Descriptions/Terminology: There are certain descriptions and terminology which are completely different in Ireland than is normal in the USA. In particular –
Parking Lot = Car Park
Trunk = Booth
Sidewalk = Footpath
Cell Phone = Mobile Phone
Zip Code = Eircode
Interstate = Motorway
In Ireland only the major urban conurbations (Dubin, Cork, Limerick and Galway) are referred to as cities. Other locations are referred to as towns and villages. Roads are generally referred to by their end destination as opposed to by numbers (except Motorways).
You will see direction signs are in english and Irish (Gaelic). Irish is an official language of the country despite only be used daily in certain specified areas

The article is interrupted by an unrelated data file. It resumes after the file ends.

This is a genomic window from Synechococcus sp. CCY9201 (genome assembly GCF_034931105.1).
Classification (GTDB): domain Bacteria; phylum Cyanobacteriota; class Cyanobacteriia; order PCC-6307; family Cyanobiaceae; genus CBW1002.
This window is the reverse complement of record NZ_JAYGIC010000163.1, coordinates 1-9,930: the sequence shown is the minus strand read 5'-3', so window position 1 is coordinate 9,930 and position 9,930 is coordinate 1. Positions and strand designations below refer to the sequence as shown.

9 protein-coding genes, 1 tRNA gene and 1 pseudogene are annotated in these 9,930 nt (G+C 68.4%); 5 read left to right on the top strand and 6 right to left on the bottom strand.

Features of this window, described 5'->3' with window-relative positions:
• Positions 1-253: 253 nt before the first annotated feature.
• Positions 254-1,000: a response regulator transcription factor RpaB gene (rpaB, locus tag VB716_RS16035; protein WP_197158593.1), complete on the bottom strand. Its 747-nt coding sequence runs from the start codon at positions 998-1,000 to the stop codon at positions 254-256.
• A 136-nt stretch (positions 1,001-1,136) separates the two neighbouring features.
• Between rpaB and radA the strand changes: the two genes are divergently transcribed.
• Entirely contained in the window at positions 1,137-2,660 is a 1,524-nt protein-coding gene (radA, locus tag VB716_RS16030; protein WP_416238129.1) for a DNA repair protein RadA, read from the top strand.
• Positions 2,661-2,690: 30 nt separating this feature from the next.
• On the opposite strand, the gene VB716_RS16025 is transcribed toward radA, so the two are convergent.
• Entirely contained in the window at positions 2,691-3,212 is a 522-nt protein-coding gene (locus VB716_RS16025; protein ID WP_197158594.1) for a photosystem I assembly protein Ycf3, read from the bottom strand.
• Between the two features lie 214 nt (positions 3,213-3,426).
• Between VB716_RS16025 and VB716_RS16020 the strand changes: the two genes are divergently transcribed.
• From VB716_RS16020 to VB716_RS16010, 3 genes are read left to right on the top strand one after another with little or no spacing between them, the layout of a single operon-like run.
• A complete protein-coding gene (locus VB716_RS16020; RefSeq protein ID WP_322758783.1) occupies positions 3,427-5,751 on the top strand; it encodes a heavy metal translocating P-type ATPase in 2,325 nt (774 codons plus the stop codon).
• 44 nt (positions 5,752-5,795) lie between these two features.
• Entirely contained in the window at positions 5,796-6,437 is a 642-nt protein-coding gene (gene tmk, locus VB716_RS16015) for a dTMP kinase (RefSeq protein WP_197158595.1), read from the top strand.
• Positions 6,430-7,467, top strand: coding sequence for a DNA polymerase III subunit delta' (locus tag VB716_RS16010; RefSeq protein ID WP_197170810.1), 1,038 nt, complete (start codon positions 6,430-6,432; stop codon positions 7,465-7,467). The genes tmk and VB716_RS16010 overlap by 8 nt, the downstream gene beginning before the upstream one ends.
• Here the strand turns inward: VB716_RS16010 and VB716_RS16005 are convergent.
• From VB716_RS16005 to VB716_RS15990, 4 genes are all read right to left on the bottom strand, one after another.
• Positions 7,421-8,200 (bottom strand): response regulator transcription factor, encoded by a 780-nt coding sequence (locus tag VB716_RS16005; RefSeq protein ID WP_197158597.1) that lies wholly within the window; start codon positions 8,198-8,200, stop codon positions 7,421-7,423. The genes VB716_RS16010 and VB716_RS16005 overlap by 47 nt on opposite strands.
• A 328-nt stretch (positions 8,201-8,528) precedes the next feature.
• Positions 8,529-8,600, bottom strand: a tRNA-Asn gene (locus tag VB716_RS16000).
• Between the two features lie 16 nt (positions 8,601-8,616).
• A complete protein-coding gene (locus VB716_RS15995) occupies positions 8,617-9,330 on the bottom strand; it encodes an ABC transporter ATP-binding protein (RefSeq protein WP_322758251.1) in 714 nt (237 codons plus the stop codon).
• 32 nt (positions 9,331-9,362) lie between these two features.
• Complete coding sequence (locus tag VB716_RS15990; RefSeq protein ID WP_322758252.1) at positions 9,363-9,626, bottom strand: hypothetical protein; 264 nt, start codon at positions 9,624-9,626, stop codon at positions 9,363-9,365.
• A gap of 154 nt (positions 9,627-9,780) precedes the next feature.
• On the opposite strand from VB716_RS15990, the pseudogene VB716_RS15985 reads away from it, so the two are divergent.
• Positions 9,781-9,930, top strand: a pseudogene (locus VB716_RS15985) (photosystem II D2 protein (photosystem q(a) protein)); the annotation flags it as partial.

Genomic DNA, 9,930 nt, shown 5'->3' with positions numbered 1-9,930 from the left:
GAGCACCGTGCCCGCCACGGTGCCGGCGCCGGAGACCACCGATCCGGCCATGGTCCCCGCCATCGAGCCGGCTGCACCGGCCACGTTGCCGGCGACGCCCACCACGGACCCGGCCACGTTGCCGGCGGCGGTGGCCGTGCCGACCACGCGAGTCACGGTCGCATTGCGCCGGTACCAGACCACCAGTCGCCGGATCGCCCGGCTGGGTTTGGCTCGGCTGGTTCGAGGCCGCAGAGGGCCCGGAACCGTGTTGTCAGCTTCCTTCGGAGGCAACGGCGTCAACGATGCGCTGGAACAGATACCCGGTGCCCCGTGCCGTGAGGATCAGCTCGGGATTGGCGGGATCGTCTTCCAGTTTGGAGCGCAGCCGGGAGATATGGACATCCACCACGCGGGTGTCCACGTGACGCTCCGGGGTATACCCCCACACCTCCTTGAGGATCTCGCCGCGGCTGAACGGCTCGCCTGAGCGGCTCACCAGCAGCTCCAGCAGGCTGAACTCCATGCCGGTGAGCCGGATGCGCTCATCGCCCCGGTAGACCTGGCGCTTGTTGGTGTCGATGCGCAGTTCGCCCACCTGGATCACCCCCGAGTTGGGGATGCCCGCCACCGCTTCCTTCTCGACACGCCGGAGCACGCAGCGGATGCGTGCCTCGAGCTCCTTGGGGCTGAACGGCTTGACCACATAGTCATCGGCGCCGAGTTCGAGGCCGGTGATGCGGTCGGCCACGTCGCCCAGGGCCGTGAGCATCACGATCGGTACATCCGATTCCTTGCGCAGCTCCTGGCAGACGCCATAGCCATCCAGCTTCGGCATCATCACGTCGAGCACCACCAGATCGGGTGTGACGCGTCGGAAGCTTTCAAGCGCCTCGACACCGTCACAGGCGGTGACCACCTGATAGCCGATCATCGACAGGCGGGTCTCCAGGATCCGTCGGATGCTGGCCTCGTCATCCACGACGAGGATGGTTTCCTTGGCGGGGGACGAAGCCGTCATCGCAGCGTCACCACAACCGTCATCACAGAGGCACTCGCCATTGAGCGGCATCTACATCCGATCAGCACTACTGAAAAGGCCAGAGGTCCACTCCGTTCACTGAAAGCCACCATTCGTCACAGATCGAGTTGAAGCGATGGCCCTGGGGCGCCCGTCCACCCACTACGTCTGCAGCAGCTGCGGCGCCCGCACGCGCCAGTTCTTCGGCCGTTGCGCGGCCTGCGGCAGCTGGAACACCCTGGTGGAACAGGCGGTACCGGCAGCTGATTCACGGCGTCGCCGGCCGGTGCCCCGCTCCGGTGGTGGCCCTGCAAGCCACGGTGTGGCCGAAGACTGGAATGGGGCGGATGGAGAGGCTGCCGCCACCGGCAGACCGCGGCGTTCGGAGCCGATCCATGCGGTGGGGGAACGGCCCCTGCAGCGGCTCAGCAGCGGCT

(Tour Vehicle suitable for 3 to 7 passengers).
Driving in Ireland: This is where it gets interesting. Driving in Ireland can best be described as ‘challenging’ to visitors from the other side of the Atlantic. In Ireland we drive on the left (not the wrong side, the left side). The country has top quality Motorways linking the main urban centres and excellent roads between all the main towns. But when you go ‘off the beaten track’ roads get very narrow, albeit they are well maintained. The scenic highlights of the country are for the most part ‘off the beaten track’. Bear in mind these roads were initially constructed for horse traffic.